The Apache Kafka "Hello World"
This is a blog post from our Community Stream: by developers, for developers. Don’t miss to stop by our community to find similar articles or join the conversation.
Before we find out why the Kafka rocket can fly at all and how it does so, we ignite the engines together and take a short test flight:
For our flight into space, we launch our (of course reusable) rocket, briefly leave the atmosphere to practice re-entry, and gently and safely land the rocket on a landing pad.
We want to capture all flight phases in Kafka and create a topic first. Topics are similar to tables in databases in that we store a collection of data of a certain kind in a topic. In our case, it is flight data, so we call the topic flightdata:
We use the kafka-topics.sh command to manage our topics in Kafka. Here, we tell Kafka to create the topic flightdata (--topic flightdata) with the --create argument. First, we start with one partition (--partitions 1) and without replicating the data (--replication-factor 1). Last, we specify which Kafka cluster kafka-topics.sh should connect to. In our case, we use our local cluster, which by default listens on port 9092 (--bootstrap-server localhost:9092). The command confirms us the successful creation of the topic. If we get errors here, it is often because Kafka has not started yet and is therefore not accessible, or because the topic already exists.
So now we have a place to store our data. The rocket’s board computer continuously sends us updates on the rocket’s flight state. For our simulation, we use the command line tool kafka-console-producer.sh. This producer and also other useful tools are shipped with Kafka directly. The producer connects to Kafka, takes data from the command line and sends it as messages to a topic (configurable via the --topic parameter). Let’s write the message countdown started into our just created topic flightdata:
Our ground station now wants to read this data and output it on a large screen so that we can see whether the rocket really works as we expect it to. Let’s take a look at what has happened so far. To read our sent message again, we start the kafka-console-consumer.sh, which is also part of the Kafka family:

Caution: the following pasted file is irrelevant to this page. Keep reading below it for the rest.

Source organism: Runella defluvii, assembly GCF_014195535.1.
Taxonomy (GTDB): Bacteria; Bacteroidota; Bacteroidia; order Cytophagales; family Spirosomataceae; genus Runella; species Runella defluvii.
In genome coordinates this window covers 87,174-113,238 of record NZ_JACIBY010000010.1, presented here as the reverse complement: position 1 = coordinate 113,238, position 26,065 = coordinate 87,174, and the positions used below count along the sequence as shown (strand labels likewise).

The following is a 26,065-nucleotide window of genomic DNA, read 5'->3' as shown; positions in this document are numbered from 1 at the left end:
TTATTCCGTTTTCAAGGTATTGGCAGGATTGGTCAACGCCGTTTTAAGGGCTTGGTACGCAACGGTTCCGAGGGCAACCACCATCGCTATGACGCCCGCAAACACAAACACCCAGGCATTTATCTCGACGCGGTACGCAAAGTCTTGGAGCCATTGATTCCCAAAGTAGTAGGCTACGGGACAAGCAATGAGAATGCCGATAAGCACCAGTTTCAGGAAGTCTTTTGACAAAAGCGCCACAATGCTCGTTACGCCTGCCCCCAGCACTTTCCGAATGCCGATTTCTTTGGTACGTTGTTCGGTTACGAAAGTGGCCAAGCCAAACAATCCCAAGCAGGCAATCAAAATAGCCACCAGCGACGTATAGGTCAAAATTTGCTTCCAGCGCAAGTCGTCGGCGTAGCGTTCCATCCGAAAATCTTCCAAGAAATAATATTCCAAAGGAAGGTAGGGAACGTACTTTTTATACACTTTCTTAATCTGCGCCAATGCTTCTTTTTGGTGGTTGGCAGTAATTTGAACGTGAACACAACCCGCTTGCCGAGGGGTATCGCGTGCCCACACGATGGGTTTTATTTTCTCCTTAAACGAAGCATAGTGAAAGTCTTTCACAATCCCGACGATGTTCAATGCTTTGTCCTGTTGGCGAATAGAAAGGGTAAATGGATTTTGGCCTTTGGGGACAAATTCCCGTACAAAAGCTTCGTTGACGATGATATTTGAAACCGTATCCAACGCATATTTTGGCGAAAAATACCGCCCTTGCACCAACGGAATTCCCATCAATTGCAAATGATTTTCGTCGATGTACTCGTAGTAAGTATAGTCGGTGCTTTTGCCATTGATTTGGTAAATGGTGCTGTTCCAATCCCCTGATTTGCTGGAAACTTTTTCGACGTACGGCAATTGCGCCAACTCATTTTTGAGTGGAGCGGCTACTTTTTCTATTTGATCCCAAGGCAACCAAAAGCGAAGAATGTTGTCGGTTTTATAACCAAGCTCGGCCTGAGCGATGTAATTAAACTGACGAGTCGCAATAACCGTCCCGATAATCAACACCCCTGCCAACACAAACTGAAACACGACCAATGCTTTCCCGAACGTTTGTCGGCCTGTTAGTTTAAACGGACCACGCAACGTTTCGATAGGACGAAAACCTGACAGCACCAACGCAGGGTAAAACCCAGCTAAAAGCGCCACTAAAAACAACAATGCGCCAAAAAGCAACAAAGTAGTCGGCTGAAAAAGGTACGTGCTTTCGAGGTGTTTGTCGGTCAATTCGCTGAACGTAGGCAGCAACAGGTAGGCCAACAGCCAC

When we start the kafka-console-consumer.sh, it continues to run by default until we actively cancel it (for example, with CTRL+C). This would also be the desired behavior if we really wanted to display the current state of the rocket somewhere. In our example, we use the timeout command to make the consumer terminate automatically after 10 seconds at the latest. For the consumer, we have to specify again which topic it should use (--topic flightdata).
Somewhat surprisingly, no message is displayed. This is because by default, the kafka-console-consumer.sh starts reading at the end of the topic and only prints new messages. To display also already written data, we have to use the flag --from-beginning:
This time we see the message Countdown started! So, what happened? We used the kafka-topics.sh command to create the topic flightdata in Kafka and used the kafka-console-producer.sh to produce the message Countdown started. Then, we read this message again with the kafka-console-consumer.sh. We can represent this data flow as follows:
Without any other information, the kafka-console-consumer.sh always starts reading at the end. That means, if we want to read all messages, we have to use the flag --from-beginning.
Interestingly, respectively unlike in many messaging systems, we can read messages not only once, but as many times as we want. We can use this, for example, to connect several independent ground stations to the topic so that they can all read the same data. Or there may be different systems that all need the same data. We’re capable of imagining having not only a display screen, but in addition other services too, such as a service that compares the flight data with current weather data and decides if something needs to be done. However, we may also want to analyze the data after the flight and require the historical flight data for that. To accomplish this, we can simply run the Consumer multiple times and each time get the same result.